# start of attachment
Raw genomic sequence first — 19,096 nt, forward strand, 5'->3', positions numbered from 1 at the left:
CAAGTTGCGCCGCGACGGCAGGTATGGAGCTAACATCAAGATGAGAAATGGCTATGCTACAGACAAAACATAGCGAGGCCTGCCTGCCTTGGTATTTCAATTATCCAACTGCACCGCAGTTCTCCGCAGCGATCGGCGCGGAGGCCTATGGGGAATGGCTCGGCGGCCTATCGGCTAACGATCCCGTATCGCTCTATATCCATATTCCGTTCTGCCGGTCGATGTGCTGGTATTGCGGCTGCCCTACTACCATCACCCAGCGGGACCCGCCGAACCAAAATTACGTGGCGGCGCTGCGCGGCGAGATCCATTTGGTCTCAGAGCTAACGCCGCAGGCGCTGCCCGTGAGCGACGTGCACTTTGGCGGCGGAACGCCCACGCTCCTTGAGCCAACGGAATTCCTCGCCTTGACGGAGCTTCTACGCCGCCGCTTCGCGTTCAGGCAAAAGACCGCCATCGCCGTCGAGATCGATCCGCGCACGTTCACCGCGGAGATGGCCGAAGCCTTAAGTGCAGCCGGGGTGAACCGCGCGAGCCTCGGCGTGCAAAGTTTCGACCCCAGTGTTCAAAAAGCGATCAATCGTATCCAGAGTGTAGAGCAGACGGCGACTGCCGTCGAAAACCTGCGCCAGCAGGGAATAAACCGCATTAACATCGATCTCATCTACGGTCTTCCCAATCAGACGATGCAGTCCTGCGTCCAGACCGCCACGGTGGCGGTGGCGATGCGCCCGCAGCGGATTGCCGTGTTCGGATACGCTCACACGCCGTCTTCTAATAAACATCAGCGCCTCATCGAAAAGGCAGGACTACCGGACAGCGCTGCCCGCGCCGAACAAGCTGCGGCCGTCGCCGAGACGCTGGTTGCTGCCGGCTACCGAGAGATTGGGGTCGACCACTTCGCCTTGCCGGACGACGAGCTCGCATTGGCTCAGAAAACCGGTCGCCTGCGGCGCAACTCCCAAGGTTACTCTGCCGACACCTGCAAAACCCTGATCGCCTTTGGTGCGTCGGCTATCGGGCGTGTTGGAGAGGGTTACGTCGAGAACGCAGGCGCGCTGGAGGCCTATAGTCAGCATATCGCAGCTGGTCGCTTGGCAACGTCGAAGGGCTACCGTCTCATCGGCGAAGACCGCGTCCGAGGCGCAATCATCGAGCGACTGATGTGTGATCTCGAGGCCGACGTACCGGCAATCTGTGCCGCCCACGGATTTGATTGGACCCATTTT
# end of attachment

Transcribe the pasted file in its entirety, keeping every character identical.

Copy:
Raw genomic sequence first — 19,096 nt, forward strand, 5'->3', positions numbered from 1 at the left:
CAAGTTGCGCCGCGACGGCAGGTATGGAGCTAACATCAAGATGAGAAATGGCTATGCTACAGACAAAACATAGCGAGGCCTGCCTGCCTTGGTATTTCAATTATCCAACTGCACCGCAGTTCTCCGCAGCGATCGGCGCGGAGGCCTATGGGGAATGGCTCGGCGGCCTATCGGCTAACGATCCCGTATCGCTCTATATCCATATTCCGTTCTGCCGGTCGATGTGCTGGTATTGCGGCTGCCCTACTACCATCACCCAGCGGGACCCGCCGAACCAAAATTACGTGGCGGCGCTGCGCGGCGAGATCCATTTGGTCTCAGAGCTAACGCCGCAGGCGCTGCCCGTGAGCGACGTGCACTTTGGCGGCGGAACGCCCACGCTCCTTGAGCCAACGGAATTCCTCGCCTTGACGGAGCTTCTACGCCGCCGCTTCGCGTTCAGGCAAAAGACCGCCATCGCCGTCGAGATCGATCCGCGCACGTTCACCGCGGAGATGGCCGAAGCCTTAAGTGCAGCCGGGGTGAACCGCGCGAGCCTCGGCGTGCAAAGTTTCGACCCCAGTGTTCAAAAAGCGATCAATCGTATCCAGAGTGTAGAGCAGACGGCGACTGCCGTCGAAAACCTGCGCCAGCAGGGAATAAACCGCATTAACATCGATCTCATCTACGGTCTTCCCAATCAGACGATGCAGTCCTGCGTCCAGACCGCCACGGTGGCGGTGGCGATGCGCCCGCAGCGGATTGCCGTGTTCGGATACGCTCACACGCCGTCTTCTAATAAACATCAGCGCCTCATCGAAAAGGCAGGACTACCGGACAGCGCTGCCCGCGCCGAACAAGCTGCGGCCGTCGCCGAGACGCTGGTTGCTGCCGGCTACCGAGAGATTGGGGTCGACCACTTCGCCTTGCCGGACGACGAGCTCGCATTGGCTCAGAAAACCGGTCGCCTGCGGCGCAACTCCCAAGGTTACTCTGCCGACACCTGCAAAACCCTGATCGCCTTTGGTGCGTCGGCTATCGGGCGTGTTGGAGAGGGTTACGTCGAGAACGCAGGCGCGCTGGAGGCCTATAGTCAGCATATCGCAGCTGGTCGCTTGGCAACGTCGAAGGGCTACCGTCTCATCGGCGAAGACCGCGTCCGAGGCGCAATCATCGAGCGACTGATGTGTGATCTCGAGGCCGACGTACCGGCAATCTGTGCCGCCCACGGATTTGATTGGACCCATTTT